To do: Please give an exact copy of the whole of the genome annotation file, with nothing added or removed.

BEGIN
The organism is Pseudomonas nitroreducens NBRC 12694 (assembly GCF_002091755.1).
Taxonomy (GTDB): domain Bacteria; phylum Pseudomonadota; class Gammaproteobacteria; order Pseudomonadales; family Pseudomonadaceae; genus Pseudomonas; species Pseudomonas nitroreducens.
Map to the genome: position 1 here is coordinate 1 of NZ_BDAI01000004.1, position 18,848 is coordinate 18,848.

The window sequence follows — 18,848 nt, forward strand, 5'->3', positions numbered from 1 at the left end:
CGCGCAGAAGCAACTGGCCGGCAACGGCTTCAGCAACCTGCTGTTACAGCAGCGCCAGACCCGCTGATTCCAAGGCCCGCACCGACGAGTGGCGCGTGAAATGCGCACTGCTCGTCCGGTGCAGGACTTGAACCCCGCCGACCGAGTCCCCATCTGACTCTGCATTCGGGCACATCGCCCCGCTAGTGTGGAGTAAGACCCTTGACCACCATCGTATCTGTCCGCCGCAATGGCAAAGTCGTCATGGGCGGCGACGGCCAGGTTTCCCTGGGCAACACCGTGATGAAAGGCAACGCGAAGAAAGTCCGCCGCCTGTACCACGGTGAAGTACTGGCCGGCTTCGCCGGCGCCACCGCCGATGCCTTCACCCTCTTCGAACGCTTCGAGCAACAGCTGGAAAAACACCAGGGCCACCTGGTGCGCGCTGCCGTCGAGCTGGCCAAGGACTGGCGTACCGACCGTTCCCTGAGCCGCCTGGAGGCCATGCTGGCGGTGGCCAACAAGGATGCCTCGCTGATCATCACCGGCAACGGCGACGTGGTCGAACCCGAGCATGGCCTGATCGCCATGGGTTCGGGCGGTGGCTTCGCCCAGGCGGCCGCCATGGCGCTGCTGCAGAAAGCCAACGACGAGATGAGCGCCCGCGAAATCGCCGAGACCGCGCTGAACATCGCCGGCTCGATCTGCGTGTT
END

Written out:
The organism is Pseudomonas nitroreducens NBRC 12694 (assembly GCF_002091755.1).
Taxonomy (GTDB): domain Bacteria; phylum Pseudomonadota; class Gammaproteobacteria; order Pseudomonadales; family Pseudomonadaceae; genus Pseudomonas; species Pseudomonas nitroreducens.
Map to the genome: position 1 here is coordinate 1 of NZ_BDAI01000004.1, position 18,848 is coordinate 18,848.

The window sequence follows — 18,848 nt, forward strand, 5'->3', positions numbered from 1 at the left end:
CGCGCAGAAGCAACTGGCCGGCAACGGCTTCAGCAACCTGCTGTTACAGCAGCGCCAGACCCGCTGATTCCAAGGCCCGCACCGACGAGTGGCGCGTGAAATGCGCACTGCTCGTCCGGTGCAGGACTTGAACCCCGCCGACCGAGTCCCCATCTGACTCTGCATTCGGGCACATCGCCCCGCTAGTGTGGAGTAAGACCCTTGACCACCATCGTATCTGTCCGCCGCAATGGCAAAGTCGTCATGGGCGGCGACGGCCAGGTTTCCCTGGGCAACACCGTGATGAAAGGCAACGCGAAGAAAGTCCGCCGCCTGTACCACGGTGAAGTACTGGCCGGCTTCGCCGGCGCCACCGCCGATGCCTTCACCCTCTTCGAACGCTTCGAGCAACAGCTGGAAAAACACCAGGGCCACCTGGTGCGCGCTGCCGTCGAGCTGGCCAAGGACTGGCGTACCGACCGTTCCCTGAGCCGCCTGGAGGCCATGCTGGCGGTGGCCAACAAGGATGCCTCGCTGATCATCACCGGCAACGGCGACGTGGTCGAACCCGAGCATGGCCTGATCGCCATGGGTTCGGGCGGTGGCTTCGCCCAGGCGGCCGCCATGGCGCTGCTGCAGAAAGCCAACGACGAGATGAGCGCCCGCGAAATCGCCGAGACCGCGCTGAACATCGCCGGCTCGATCTGCGTGTT